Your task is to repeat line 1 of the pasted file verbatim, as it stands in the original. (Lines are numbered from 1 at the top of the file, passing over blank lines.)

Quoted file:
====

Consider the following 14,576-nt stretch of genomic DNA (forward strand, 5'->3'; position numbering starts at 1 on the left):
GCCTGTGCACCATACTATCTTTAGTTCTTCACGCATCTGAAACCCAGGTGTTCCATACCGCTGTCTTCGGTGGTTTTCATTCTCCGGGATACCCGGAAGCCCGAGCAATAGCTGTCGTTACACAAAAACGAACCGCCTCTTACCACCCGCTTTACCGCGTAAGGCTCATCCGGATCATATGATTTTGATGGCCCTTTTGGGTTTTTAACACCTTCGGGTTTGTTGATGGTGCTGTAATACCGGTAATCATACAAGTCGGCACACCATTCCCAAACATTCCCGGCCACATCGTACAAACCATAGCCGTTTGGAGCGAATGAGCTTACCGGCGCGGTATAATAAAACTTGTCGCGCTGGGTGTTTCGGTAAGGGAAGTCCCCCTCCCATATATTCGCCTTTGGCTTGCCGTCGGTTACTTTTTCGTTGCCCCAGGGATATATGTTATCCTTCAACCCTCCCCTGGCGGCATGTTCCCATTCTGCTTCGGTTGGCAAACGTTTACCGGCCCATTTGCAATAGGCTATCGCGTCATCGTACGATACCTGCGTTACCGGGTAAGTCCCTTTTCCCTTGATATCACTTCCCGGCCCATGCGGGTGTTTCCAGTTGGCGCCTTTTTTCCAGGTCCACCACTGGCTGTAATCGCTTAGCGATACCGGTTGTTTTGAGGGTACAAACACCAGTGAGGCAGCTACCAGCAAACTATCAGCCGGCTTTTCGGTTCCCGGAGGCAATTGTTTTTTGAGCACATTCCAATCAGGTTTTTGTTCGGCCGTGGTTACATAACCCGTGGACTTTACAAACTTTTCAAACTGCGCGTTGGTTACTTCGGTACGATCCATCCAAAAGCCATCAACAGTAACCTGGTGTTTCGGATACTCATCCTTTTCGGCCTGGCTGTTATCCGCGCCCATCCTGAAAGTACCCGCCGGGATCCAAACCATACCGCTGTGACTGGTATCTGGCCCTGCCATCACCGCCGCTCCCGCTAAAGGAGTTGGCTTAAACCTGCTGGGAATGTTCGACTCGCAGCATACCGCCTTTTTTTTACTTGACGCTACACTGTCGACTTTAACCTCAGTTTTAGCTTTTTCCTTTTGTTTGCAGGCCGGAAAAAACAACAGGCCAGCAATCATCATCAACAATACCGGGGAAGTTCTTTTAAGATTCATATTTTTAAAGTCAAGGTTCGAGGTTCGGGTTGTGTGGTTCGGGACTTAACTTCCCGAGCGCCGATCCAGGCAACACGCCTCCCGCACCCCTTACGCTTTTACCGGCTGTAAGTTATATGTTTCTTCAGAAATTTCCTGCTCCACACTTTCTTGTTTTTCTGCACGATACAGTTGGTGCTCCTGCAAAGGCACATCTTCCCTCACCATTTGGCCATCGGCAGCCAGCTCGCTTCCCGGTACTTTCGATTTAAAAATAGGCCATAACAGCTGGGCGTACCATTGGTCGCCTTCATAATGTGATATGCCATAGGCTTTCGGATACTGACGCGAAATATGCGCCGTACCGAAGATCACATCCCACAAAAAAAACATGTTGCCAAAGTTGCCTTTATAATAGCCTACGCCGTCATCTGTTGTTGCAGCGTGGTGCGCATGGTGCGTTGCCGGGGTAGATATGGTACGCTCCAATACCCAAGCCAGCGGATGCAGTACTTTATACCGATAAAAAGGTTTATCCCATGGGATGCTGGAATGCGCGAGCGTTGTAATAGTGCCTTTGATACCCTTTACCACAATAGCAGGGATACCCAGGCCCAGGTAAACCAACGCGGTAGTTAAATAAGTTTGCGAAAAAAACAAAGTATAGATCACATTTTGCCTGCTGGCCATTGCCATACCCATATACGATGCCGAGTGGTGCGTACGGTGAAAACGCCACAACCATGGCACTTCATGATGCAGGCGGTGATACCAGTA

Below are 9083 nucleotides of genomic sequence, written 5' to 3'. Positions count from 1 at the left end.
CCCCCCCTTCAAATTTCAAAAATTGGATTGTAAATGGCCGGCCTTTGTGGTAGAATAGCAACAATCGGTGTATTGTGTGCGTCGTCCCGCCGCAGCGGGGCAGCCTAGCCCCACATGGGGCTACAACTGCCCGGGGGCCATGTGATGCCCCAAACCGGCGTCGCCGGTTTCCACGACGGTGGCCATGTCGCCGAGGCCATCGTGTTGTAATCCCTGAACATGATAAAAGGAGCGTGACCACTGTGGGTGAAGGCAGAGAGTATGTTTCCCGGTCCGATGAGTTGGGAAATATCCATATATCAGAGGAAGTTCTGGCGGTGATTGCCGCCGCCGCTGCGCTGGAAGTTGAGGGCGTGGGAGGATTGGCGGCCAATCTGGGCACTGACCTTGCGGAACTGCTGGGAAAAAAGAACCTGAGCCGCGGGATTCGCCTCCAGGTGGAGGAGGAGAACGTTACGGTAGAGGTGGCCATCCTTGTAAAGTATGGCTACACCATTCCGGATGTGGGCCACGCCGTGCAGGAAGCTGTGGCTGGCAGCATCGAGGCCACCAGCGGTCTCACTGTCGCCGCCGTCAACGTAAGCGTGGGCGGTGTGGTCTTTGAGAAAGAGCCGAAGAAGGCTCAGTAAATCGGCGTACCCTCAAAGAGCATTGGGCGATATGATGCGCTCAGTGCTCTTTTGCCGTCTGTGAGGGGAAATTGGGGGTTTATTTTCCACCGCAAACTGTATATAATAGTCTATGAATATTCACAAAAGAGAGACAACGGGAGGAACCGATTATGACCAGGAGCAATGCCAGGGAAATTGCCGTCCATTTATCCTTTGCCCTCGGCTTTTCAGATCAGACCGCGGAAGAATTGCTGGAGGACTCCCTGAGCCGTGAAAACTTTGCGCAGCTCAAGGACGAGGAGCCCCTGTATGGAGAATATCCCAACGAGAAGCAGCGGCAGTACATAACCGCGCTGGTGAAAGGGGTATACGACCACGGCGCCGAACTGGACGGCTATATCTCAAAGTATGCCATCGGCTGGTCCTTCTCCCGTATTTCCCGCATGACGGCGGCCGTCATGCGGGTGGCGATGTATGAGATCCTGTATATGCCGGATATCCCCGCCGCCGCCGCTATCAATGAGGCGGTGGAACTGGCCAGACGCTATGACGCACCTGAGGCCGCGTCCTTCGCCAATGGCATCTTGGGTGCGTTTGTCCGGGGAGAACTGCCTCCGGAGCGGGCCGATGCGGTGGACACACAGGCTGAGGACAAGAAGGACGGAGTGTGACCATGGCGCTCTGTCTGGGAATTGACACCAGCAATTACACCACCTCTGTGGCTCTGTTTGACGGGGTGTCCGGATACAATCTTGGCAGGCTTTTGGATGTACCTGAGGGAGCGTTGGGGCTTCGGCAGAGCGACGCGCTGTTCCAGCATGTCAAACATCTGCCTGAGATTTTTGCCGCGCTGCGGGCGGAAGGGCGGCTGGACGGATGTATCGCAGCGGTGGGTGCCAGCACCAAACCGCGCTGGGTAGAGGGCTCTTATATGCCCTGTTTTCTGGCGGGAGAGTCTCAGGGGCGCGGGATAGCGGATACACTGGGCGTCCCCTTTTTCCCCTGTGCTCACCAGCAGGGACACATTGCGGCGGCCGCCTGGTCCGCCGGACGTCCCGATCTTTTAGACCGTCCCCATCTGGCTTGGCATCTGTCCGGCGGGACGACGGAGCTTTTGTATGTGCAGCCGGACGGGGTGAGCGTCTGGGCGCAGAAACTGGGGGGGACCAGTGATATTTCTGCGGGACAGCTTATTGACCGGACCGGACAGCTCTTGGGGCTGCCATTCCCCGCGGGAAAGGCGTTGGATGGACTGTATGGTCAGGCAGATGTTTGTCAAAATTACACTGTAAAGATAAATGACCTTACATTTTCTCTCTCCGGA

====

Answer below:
Consider the following 14,576-nt stretch of genomic DNA (forward strand, 5'->3'; position numbering starts at 1 on the left):